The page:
Sports betting will be no home run for state budgets – Mississippi Business Journal

The race to legalize sports betting is on now that the U.S. Supreme
Court has allowed it in all 50 states, but will it provide enough extra
tax revenue to make much of a difference for schools, roads or pension
debt?

Don’t bet on it.

Just look to the states that capitalized immediately after the
court’s ruling last spring and to Nevada, which previously had an
effective monopoly on sports gambling. Even though the market is still
developing, the returns to date have been modest.

In Nevada, revenue from sports betting has accounted for roughly one half of 1 percent of the entire state budget.

“Everything I’ve seen so far suggests that this would not be what one
would consider to be a pot of gold,” said Ohio state Sen. John Eklund, a
Republican who introduced legislation to legalize sports betting in his
state.

Delaware, Mississippi, New Jersey, Pennsylvania, Rhode Island, and
West Virginia legalized sports betting last year after the Supreme Court
decision, as did the District of Columbia. Although New Mexico has not
passed a sports betting law, the Santa Ana Star Casino & Hotel
started taking bets in October through a tribal gambling compact.

Lawmakers in Kentucky, Missouri, Ohio, Tennessee and Virginia already
have filed bills to allow sports betting, and those who track the
industry expect a total of 30 states to consider similar ones this year.

The expected stampede of states seeking to legalize it has parallels
to the growing trend toward legalizing recreational marijuana, which 10
states have done and others are considering.

As with marijuana, lawmakers say they are motivated in large part
because sports betting has been a black market activity outside Nevada.
Legalizing it would allow states to impose regulations and take in at
least some money.

“I keep telling them this is not like a craps table or a slot
machine,” said Mark Sickles, a Democratic state lawmaker in Virginia who
has sponsored a bill that would place a 15 percent tax on sports
betting in the state. “My main purpose is to take something that’s
currently being done illegally and get some tax revenue from it.”

Revenue from legalized pot makes up just a small portion of state
revenue, even in the states with the most mature markets — about 2
percent in Colorado and a little over 1 percent in Washington, according
to a May report from Moody’s Investors Service. That’s still a far
larger portion of revenue than even the most optimistic projections for
sports betting.

New Jersey was the first state to legalize sports betting after the Supreme Court decision last May.

The state’s gambling industry took in $928 million worth of sports
bets since the first one was taken on June 14 through the end of
November. From that, the state received less than $8 million in tax
revenue.

Even if the state meets its projection of $25 million in sports
betting tax revenue for a full year, that would amount to well under one
10th of 1 percent of the state’s $37.4 billion budget.

Former New Jersey state Sen. Raymond Lesniak began the effort to
legalize sports betting there 10 years ago with what at the time seemed
like a quixotic lawsuit against the federal government. He said sports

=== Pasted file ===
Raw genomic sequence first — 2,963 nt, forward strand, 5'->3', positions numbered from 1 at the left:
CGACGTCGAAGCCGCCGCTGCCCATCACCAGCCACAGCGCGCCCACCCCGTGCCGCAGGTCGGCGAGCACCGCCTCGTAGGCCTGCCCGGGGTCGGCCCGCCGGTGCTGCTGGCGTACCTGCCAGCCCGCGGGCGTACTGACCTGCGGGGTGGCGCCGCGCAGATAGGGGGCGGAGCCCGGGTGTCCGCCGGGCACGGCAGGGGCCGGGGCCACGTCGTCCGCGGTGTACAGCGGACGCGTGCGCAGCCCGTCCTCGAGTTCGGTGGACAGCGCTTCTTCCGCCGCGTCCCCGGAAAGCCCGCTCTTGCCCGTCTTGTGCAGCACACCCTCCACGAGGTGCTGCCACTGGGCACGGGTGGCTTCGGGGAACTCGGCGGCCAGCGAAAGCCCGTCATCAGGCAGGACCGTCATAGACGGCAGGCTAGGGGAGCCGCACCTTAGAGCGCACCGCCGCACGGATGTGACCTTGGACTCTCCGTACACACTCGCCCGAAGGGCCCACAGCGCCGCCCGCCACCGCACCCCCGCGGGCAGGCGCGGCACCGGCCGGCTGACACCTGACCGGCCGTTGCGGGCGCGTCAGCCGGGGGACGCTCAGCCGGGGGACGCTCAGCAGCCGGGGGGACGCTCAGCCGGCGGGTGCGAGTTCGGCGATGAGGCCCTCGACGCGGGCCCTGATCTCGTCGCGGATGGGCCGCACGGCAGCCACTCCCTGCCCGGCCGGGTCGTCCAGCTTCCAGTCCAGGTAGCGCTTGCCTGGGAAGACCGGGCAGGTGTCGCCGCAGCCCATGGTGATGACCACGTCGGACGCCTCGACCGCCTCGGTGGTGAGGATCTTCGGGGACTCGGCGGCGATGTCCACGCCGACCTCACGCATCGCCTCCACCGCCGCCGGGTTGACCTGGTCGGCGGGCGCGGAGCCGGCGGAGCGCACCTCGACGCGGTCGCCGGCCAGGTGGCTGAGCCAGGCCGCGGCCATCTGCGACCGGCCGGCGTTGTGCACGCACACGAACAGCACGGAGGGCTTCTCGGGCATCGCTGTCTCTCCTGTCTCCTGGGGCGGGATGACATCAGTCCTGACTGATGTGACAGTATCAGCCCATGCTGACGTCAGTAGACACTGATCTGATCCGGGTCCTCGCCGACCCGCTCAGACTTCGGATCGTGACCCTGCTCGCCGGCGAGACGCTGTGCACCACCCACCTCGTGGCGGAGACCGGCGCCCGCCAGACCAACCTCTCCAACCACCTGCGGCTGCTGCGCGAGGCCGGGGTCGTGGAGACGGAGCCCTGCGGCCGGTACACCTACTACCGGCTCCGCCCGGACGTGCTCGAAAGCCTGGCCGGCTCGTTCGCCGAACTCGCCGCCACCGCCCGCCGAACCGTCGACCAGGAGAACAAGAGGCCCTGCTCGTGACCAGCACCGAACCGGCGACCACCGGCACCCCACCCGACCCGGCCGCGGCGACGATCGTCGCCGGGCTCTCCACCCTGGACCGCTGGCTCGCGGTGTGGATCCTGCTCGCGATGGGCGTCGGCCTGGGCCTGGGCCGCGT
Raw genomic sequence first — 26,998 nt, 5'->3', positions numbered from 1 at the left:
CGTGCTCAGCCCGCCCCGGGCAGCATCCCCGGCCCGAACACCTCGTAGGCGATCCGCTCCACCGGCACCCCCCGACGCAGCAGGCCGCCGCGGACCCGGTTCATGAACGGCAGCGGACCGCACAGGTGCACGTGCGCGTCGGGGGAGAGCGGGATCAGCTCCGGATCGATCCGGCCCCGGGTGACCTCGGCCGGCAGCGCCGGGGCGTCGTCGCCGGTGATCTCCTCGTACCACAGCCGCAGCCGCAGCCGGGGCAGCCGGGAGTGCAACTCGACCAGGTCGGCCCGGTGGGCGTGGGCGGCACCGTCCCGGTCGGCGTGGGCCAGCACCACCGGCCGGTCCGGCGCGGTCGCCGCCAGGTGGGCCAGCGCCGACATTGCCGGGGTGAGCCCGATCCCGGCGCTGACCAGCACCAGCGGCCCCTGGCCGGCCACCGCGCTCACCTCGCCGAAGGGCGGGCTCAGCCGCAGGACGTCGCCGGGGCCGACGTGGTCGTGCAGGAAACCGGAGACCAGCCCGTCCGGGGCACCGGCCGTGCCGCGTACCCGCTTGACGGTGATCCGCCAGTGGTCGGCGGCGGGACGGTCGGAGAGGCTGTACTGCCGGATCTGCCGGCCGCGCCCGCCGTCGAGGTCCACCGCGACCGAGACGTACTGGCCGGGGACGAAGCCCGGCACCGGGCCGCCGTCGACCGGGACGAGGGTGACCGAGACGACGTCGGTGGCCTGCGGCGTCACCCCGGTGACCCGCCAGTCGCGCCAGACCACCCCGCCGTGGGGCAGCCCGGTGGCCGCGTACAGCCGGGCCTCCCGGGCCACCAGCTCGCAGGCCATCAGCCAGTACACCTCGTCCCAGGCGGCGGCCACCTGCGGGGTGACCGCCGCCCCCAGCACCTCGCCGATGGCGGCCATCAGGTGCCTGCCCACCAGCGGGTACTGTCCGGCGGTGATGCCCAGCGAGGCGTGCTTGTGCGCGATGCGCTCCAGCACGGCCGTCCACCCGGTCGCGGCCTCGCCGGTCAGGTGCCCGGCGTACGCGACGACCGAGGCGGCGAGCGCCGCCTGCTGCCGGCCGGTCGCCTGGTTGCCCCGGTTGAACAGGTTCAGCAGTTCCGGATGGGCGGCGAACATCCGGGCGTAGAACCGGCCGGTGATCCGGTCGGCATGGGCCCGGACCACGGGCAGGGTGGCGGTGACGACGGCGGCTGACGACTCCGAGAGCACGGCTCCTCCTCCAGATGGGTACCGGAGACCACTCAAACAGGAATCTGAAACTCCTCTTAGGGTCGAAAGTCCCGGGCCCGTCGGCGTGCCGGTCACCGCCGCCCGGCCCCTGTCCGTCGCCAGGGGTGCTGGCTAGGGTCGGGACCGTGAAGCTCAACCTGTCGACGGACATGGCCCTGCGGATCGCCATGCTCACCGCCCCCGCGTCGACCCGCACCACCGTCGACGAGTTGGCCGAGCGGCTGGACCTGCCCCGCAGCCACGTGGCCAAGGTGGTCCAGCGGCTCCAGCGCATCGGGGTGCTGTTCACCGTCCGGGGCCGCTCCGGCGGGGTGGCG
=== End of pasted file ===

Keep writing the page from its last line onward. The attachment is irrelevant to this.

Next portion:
gambling was not supposed to be a big moneymaker for the state.

“It wasn’t intended to do that,” he said. “I was driven by the fact
that the Atlantic City casino industry was dying and the horse racing
industry was on life support. It needed an injection of new money and
new people that would come, fill up rooms, eat in restaurants, spend
money.”

Lesniak expects sports betting to eventually generate over $100
million in taxes for the state once all New Jersey’s casinos and
racetracks have sports books up and running for a full year. That would
be 10 times the level of tax revenue being generated right now, when
many sports betting operations in New Jersey are in their infancy.

Yet experts say sports betting revenue in New Jersey and elsewhere is
likely to be diluted as more and more states jump into the game.

New Jersey’s market is being squeezed on one side by Pennsylvania,
which recently began offering sports betting, and on the other by New
York, which is likely to pursue legalization this year.

For perspective, New Jersey’s casino revenue at the end of 2006, when
Pennsylvania opened its first casino, was $5.2 billion. A decade later,
that number had been cut in half and Pennsylvania had more casinos.

The states that have launched sports betting this year expect they
will bring in tax revenue that ranges from about $5 million in
Mississippi and West Virginia to $25 million in New Jersey. In each
state, hitting those targets would account for just a fraction of 1
percent of state spending.

Even Rhode Island, which has the highest sports betting tax rate at
51 percent, estimates it will take in $23.5 million a year, or a quarter
of 1 percent of the state’s budget.

Those revenue projections are in line with expectations from the
municipal ratings firm Moody’s Investor Service. Baye Larsen, who
analyzes state finances at Moody’s, expects sports betting to account
for a “very, very small slice” of state revenue and will do little if
anything to help cover their rising pension, Medicaid, education or
infrastructure needs.

Instead, some lawmakers said they will try to direct the money to
specific projects. A bill in Missouri, for example, would send some of
the revenue to the capital improvement fund of the state Veterans
Commission, while some of New Jersey’s online sports betting revenue is
targeted to an Atlantic City promotion campaign.

“Legalized sports gambling is not a way to raise revenue for the
government; it is not a mechanism to create jobs,” said Minnesota state
Sen. Patrick Garofalo, a Republican. “It’s a high-volume, low-margin
business.”